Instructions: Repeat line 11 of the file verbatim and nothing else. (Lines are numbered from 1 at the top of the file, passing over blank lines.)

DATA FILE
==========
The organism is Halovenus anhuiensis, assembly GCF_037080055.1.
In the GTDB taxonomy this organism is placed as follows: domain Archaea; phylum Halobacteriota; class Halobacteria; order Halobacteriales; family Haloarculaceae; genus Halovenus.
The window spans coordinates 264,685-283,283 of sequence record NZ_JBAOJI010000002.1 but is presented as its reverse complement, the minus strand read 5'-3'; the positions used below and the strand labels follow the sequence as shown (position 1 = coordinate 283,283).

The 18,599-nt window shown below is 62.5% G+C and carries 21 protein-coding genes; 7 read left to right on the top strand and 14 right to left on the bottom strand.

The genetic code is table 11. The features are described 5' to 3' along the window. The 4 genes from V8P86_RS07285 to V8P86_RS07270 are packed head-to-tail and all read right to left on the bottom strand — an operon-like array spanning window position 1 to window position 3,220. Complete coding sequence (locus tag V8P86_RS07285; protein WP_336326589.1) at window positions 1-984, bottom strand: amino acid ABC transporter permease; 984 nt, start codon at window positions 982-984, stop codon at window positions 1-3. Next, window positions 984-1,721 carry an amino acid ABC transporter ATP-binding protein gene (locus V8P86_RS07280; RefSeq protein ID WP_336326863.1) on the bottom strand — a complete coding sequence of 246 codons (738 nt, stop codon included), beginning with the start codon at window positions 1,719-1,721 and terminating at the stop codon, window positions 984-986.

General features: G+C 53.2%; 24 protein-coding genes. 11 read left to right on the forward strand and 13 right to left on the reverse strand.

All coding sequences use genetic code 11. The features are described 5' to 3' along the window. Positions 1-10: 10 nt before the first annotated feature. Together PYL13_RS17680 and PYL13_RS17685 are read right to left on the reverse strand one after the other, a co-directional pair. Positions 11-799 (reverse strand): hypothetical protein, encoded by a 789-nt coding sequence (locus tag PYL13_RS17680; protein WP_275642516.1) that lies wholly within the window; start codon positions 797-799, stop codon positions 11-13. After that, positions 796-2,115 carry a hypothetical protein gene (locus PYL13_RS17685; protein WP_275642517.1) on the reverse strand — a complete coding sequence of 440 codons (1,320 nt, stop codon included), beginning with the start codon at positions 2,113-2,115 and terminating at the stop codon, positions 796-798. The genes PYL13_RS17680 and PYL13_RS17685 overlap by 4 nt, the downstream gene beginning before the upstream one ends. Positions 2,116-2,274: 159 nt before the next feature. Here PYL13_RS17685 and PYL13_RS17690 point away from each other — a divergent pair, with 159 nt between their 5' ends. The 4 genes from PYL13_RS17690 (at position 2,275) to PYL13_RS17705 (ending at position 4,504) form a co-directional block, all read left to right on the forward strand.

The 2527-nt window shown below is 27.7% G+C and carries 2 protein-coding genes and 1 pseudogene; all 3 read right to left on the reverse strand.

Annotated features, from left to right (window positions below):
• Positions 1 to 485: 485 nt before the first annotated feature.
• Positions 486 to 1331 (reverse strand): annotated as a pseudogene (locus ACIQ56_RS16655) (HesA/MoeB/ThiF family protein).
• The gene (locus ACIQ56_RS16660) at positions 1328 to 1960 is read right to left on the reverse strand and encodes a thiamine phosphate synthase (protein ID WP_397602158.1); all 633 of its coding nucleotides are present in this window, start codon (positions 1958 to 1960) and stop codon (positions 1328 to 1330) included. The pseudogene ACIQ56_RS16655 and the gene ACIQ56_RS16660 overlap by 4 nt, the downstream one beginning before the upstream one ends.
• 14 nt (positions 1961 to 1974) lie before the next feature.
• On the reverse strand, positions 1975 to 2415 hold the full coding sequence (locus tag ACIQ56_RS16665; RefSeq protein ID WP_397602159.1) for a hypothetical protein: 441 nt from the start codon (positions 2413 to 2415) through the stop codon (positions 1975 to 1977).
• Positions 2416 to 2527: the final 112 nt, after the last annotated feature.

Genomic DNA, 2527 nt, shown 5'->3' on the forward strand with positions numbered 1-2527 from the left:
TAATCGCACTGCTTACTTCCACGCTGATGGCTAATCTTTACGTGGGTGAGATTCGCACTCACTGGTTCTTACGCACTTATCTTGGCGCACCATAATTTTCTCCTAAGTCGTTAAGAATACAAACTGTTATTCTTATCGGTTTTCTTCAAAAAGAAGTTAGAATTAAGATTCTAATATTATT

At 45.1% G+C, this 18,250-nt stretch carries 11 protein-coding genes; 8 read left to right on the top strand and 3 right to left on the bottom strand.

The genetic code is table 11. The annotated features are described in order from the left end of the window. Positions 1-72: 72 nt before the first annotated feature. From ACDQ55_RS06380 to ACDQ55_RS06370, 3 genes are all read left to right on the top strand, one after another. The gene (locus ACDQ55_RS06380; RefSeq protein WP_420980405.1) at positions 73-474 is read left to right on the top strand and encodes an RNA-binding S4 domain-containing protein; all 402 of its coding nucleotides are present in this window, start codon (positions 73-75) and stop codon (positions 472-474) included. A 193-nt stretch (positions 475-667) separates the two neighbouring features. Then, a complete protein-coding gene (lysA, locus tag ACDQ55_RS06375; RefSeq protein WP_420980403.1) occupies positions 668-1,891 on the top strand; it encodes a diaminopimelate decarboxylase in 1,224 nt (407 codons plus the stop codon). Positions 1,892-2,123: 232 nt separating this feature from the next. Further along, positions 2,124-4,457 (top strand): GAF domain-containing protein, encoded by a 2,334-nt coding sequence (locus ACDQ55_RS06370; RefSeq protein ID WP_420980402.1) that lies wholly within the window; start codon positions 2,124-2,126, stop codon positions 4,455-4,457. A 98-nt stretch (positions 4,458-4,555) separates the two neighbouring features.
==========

• Positions 486 to 1331 (reverse strand): annotated as a pseudogene (locus ACIQ56_RS16655) (HesA/MoeB/ThiF family protein).